Home-Ownership Group to Aid Subprime Victims
MELISSA BLOCK, Host:
There is new hope for some of the subprime borrowers who are in danger of losing their homes to foreclosure. A housing advocacy group is setting up a billion-dollar rescue loan fund for lower income homeowners.
NPR's Chris Arnold has that story.
CHRIS ARNOLD: At an office in Boston, Carmen Moldonado(ph) is meeting with a counselor from the Neighborhood Assistance Corporation of America. She's hoping to get some help. Come July, her subprime mortgage payment will adjust up by about $800 a month - something, she says, her mortgage broker never told her about.
CARMEN MOLDONADO: I felt like I was lied to, because nothing was really explained to me.
ARNOLD: Moldonado works at a local social security office. She's a single mom with her 17 and 22-year-old daughters living with her. But she says in July, she won't be able to pay her mortgage.
MOLDONADO: My oldest daughter, she's worried. She thinks about it. And she's like ma, you know, it's coming up. And I said, yeah, I know.
ARNOLD: Moldonado is clearly scared and upset, and she doesn't know what to tell her daughter.
MOLDONADO: I said I know there's a God up there. And I'm hoping that I could really save my house. I feel cheated, and I'm just hoping that I can really keep my property and be at my home for a very long time.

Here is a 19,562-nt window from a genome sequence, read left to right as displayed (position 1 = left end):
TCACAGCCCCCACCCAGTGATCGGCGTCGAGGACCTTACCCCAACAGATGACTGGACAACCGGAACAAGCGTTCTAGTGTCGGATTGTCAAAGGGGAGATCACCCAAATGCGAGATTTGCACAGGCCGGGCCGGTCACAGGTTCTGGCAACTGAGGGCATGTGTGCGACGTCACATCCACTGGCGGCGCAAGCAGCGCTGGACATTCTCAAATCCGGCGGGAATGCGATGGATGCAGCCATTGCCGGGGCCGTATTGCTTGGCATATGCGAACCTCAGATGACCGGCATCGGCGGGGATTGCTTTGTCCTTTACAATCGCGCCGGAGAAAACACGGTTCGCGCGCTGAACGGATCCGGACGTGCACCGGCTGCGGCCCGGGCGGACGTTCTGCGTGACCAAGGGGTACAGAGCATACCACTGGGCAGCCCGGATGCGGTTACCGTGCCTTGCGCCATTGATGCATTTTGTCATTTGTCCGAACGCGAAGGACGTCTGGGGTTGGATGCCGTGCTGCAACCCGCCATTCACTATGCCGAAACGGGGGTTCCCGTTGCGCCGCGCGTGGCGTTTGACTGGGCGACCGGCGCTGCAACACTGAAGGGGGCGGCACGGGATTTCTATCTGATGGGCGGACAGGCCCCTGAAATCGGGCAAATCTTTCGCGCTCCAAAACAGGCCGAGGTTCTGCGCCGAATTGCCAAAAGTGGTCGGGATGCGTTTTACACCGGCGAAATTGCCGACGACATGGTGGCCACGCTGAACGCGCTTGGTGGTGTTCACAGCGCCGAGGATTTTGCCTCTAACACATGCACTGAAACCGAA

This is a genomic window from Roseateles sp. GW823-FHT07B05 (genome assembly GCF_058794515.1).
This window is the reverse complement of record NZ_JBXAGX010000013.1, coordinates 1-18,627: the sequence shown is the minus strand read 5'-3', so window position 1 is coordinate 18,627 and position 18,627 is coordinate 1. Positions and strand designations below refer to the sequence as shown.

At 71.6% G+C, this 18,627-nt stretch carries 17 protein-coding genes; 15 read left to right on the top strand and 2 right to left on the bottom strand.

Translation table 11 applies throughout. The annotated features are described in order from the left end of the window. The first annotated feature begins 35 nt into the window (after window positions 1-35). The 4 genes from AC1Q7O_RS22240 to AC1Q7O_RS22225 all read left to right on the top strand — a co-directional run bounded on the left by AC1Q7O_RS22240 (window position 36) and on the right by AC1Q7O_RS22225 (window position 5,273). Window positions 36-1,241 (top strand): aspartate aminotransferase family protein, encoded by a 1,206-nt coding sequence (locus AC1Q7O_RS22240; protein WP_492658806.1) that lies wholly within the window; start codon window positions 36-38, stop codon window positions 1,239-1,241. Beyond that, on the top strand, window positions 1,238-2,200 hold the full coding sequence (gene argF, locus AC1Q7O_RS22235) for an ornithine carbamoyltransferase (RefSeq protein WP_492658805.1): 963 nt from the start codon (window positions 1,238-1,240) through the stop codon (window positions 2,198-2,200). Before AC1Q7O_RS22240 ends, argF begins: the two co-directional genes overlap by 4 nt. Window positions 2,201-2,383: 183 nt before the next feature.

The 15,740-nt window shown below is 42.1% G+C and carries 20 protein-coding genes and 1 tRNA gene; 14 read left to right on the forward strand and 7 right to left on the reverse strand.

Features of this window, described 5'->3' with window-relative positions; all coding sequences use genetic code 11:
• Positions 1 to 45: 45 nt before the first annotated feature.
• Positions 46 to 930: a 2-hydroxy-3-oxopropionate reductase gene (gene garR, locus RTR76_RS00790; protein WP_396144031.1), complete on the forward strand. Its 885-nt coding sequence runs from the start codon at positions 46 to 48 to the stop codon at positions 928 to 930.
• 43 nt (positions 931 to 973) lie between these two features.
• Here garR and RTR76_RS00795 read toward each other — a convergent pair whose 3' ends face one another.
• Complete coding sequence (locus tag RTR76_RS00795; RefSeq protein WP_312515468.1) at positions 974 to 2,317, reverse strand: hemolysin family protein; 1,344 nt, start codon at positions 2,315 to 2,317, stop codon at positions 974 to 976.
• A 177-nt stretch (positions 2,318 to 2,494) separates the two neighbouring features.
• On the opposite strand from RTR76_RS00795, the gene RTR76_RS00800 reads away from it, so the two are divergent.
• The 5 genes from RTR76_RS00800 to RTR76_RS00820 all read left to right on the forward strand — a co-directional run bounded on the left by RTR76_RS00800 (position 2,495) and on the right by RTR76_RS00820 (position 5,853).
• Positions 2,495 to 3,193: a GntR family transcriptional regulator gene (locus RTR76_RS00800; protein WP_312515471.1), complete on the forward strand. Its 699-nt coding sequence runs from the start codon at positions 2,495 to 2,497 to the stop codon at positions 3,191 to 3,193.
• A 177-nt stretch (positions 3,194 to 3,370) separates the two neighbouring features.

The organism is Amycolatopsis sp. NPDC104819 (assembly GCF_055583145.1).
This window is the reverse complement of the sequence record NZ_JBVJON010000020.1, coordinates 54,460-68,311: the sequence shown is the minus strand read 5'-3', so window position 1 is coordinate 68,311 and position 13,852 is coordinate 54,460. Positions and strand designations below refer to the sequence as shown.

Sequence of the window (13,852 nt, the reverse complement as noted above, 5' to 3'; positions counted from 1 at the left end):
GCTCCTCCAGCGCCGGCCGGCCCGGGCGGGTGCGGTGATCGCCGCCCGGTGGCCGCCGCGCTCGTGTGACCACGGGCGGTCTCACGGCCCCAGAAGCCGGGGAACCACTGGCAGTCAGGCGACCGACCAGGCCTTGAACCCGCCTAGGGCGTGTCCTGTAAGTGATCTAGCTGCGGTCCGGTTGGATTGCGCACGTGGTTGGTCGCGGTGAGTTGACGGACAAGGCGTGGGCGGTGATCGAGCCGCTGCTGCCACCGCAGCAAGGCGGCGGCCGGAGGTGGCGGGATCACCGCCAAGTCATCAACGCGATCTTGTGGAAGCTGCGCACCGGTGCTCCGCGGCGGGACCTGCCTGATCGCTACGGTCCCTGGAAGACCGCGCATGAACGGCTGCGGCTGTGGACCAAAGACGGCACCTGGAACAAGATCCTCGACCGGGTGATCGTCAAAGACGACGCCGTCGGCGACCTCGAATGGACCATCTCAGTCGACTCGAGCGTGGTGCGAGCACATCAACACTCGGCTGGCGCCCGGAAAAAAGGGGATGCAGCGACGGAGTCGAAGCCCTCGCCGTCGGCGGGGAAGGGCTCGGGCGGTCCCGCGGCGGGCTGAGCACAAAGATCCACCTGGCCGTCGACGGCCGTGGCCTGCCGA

ARNOLD: This homeownership group is now pledging a lot of money to help people like Moldonado. Its main mission is to arrange loans for first time homebuyers. But the group's chief executive, Bruce Marks, says too many people are now losing their homes, so he's shifting 10 percent of his loan resources that he'd lined up to Bank of America and Citigroup to now use for home rescues.
BRUCE MARKS: There will be a billion dollars that is set aside to refinance working people out of their predatory loans on the best terms available - 30-year fixed rate. Today's rate is 5.5 percent.
ARNOLD: That's a one percent below market rate that the group can get for low- income borrowers. So for Carmen Moldonado, instead of seeing her current payment rise, it would actually drop by hundreds of dollars a month. All this will likely involve some wrangling with lenders.
MARKS: When we do a payoff on those loans, we're not going to allow the payoff to include the predatory fees, the prepayment fees, the junk fees that are thousands of dollars that these predatory lenders add in.
ARNOLD: If companies who now hold the loans won't waive such fees, Marks promises protests at their offices and at executives' homes. The billion dollars will no doubt be a huge help to some 7,000 homeowners. But the problem is a lot bigger than that. Many experts say there are around 2 million people in danger of losing their homes, so a lot more resources will be needed to prevent that from happening.
Chris Arnold, NPR News, Boston.
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